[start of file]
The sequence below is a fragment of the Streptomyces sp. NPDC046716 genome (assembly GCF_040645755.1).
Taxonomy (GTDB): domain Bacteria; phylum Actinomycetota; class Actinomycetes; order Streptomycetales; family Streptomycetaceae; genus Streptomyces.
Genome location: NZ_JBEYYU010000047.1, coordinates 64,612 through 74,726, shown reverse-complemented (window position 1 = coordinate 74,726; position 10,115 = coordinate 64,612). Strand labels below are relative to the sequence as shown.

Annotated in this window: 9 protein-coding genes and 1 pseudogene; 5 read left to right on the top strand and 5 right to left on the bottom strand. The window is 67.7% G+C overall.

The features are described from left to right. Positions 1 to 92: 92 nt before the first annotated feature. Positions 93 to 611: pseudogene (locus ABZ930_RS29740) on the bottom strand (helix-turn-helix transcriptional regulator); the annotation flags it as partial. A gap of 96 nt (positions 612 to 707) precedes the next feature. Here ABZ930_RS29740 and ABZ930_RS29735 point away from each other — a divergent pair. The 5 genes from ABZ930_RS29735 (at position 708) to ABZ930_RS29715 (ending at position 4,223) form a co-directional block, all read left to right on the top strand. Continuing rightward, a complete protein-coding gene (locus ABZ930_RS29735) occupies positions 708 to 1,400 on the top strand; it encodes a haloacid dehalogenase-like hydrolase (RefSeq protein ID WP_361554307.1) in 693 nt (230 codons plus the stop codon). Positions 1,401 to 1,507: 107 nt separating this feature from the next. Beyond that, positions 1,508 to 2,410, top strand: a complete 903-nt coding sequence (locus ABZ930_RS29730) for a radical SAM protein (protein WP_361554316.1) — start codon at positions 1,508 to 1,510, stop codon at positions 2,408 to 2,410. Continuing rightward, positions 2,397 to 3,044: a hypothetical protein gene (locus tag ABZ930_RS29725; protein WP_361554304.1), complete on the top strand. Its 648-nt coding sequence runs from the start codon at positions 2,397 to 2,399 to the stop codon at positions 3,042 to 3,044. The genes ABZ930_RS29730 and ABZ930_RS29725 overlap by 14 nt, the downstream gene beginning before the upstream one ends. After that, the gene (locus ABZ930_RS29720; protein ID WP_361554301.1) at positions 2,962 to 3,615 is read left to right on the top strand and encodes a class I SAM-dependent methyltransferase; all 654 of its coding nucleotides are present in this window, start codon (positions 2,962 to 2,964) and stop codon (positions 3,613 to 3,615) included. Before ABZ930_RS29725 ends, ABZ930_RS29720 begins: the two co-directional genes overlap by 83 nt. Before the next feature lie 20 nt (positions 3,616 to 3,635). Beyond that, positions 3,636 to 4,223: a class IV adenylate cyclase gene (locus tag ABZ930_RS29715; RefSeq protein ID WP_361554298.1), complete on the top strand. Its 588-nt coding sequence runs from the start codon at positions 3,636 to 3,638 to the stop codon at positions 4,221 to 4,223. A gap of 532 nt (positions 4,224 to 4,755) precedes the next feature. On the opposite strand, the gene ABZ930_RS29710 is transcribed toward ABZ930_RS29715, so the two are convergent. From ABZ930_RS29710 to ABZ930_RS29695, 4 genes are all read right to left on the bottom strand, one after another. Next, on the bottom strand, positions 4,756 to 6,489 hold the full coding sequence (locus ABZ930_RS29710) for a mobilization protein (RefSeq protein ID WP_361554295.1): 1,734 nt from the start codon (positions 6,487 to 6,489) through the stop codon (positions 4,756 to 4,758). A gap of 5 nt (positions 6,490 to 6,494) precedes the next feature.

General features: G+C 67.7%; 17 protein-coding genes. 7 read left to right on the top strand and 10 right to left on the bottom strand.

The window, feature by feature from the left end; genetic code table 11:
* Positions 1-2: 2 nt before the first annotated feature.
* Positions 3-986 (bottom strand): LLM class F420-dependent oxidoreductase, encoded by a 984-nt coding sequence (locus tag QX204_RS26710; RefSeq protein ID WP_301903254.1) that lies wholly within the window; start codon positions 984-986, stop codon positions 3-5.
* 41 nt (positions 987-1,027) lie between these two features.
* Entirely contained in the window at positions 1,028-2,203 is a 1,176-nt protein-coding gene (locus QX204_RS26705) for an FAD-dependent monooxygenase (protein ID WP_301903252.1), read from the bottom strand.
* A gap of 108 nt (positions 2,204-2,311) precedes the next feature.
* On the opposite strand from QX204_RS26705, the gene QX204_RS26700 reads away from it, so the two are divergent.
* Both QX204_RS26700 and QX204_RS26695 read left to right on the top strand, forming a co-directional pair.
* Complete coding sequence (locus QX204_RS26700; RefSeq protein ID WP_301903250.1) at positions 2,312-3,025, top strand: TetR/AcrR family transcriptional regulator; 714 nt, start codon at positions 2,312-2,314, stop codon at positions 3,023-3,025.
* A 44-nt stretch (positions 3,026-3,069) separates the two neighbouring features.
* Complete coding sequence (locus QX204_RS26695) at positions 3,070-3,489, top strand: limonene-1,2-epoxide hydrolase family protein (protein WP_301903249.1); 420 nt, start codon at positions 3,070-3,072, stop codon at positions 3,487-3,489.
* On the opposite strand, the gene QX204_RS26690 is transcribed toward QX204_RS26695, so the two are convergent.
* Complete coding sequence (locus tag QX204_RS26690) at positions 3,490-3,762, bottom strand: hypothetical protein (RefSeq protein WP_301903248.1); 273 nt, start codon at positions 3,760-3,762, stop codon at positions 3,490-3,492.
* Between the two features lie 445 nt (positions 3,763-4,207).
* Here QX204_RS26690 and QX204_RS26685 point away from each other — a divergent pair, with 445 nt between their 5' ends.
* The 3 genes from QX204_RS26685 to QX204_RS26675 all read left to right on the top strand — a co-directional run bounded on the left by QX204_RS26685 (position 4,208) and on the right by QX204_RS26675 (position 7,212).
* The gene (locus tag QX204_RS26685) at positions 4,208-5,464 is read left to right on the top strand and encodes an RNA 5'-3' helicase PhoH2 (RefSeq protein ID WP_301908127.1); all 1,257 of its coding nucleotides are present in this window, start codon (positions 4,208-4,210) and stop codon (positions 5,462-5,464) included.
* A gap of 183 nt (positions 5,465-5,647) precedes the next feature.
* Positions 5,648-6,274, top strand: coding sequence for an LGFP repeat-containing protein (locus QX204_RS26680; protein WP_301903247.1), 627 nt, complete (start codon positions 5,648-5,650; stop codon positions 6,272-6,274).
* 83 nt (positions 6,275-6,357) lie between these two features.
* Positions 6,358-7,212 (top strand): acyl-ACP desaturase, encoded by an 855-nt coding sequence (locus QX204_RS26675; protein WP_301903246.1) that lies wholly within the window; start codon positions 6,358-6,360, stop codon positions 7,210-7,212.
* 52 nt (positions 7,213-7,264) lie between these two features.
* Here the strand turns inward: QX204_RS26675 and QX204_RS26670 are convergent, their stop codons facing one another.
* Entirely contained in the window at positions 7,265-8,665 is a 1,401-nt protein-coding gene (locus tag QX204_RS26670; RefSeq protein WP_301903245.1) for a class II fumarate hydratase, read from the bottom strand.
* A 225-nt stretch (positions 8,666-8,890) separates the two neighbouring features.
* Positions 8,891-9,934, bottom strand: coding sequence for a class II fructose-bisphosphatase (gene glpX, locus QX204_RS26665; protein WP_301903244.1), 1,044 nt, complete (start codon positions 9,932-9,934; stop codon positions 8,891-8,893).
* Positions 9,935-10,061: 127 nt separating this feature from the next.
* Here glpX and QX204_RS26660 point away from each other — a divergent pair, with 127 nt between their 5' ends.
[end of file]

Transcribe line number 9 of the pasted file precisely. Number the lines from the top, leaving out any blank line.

* Positions 3-986 (bottom strand): LLM class F420-dependent oxidoreductase, encoded by a 984-nt coding sequence (locus tag QX204_RS26710; RefSeq protein ID WP_301903254.1) that lies wholly within the window; start codon positions 984-986, stop codon positions 3-5.